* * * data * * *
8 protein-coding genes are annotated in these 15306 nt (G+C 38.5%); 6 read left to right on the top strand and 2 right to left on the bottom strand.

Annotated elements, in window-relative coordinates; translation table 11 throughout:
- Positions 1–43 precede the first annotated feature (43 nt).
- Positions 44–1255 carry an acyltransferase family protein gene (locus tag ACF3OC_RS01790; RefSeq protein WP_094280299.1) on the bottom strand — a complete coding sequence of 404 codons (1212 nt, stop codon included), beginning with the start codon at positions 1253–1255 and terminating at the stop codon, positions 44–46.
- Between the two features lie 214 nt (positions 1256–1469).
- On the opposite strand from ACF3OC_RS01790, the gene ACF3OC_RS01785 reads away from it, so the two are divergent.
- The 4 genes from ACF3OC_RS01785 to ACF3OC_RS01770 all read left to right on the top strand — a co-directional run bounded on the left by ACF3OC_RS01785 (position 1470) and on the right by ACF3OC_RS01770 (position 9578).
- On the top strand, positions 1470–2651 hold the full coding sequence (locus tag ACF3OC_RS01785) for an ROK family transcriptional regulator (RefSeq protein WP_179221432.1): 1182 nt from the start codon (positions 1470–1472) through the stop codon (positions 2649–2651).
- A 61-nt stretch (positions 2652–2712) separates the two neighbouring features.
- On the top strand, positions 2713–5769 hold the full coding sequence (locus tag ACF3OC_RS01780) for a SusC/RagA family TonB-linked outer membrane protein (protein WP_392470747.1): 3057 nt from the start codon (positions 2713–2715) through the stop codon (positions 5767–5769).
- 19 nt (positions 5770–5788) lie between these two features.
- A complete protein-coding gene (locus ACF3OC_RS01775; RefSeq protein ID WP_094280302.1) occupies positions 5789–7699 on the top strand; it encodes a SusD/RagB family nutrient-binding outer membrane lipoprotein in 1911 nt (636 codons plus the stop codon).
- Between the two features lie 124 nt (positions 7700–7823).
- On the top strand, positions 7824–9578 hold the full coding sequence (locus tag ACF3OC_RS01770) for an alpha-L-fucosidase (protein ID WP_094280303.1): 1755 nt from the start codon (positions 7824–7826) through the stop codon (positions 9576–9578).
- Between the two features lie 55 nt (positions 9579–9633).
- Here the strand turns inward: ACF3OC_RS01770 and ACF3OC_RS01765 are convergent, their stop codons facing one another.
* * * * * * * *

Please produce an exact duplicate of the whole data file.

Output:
8 protein-coding genes are annotated in these 15306 nt (G+C 38.5%); 6 read left to right on the top strand and 2 right to left on the bottom strand.

Annotated elements, in window-relative coordinates; translation table 11 throughout:
- Positions 1–43 precede the first annotated feature (43 nt).
- Positions 44–1255 carry an acyltransferase family protein gene (locus tag ACF3OC_RS01790; RefSeq protein WP_094280299.1) on the bottom strand — a complete coding sequence of 404 codons (1212 nt, stop codon included), beginning with the start codon at positions 1253–1255 and terminating at the stop codon, positions 44–46.
- Between the two features lie 214 nt (positions 1256–1469).
- On the opposite strand from ACF3OC_RS01790, the gene ACF3OC_RS01785 reads away from it, so the two are divergent.
- The 4 genes from ACF3OC_RS01785 to ACF3OC_RS01770 all read left to right on the top strand — a co-directional run bounded on the left by ACF3OC_RS01785 (position 1470) and on the right by ACF3OC_RS01770 (position 9578).
- On the top strand, positions 1470–2651 hold the full coding sequence (locus tag ACF3OC_RS01785) for an ROK family transcriptional regulator (RefSeq protein WP_179221432.1): 1182 nt from the start codon (positions 1470–1472) through the stop codon (positions 2649–2651).
- A 61-nt stretch (positions 2652–2712) separates the two neighbouring features.
- On the top strand, positions 2713–5769 hold the full coding sequence (locus tag ACF3OC_RS01780) for a SusC/RagA family TonB-linked outer membrane protein (protein WP_392470747.1): 3057 nt from the start codon (positions 2713–2715) through the stop codon (positions 5767–5769).
- 19 nt (positions 5770–5788) lie between these two features.
- A complete protein-coding gene (locus ACF3OC_RS01775; RefSeq protein ID WP_094280302.1) occupies positions 5789–7699 on the top strand; it encodes a SusD/RagB family nutrient-binding outer membrane lipoprotein in 1911 nt (636 codons plus the stop codon).
- Between the two features lie 124 nt (positions 7700–7823).
- On the top strand, positions 7824–9578 hold the full coding sequence (locus tag ACF3OC_RS01770) for an alpha-L-fucosidase (protein ID WP_094280303.1): 1755 nt from the start codon (positions 7824–7826) through the stop codon (positions 9576–9578).
- Between the two features lie 55 nt (positions 9579–9633).
- Here the strand turns inward: ACF3OC_RS01770 and ACF3OC_RS01765 are convergent, their stop codons facing one another.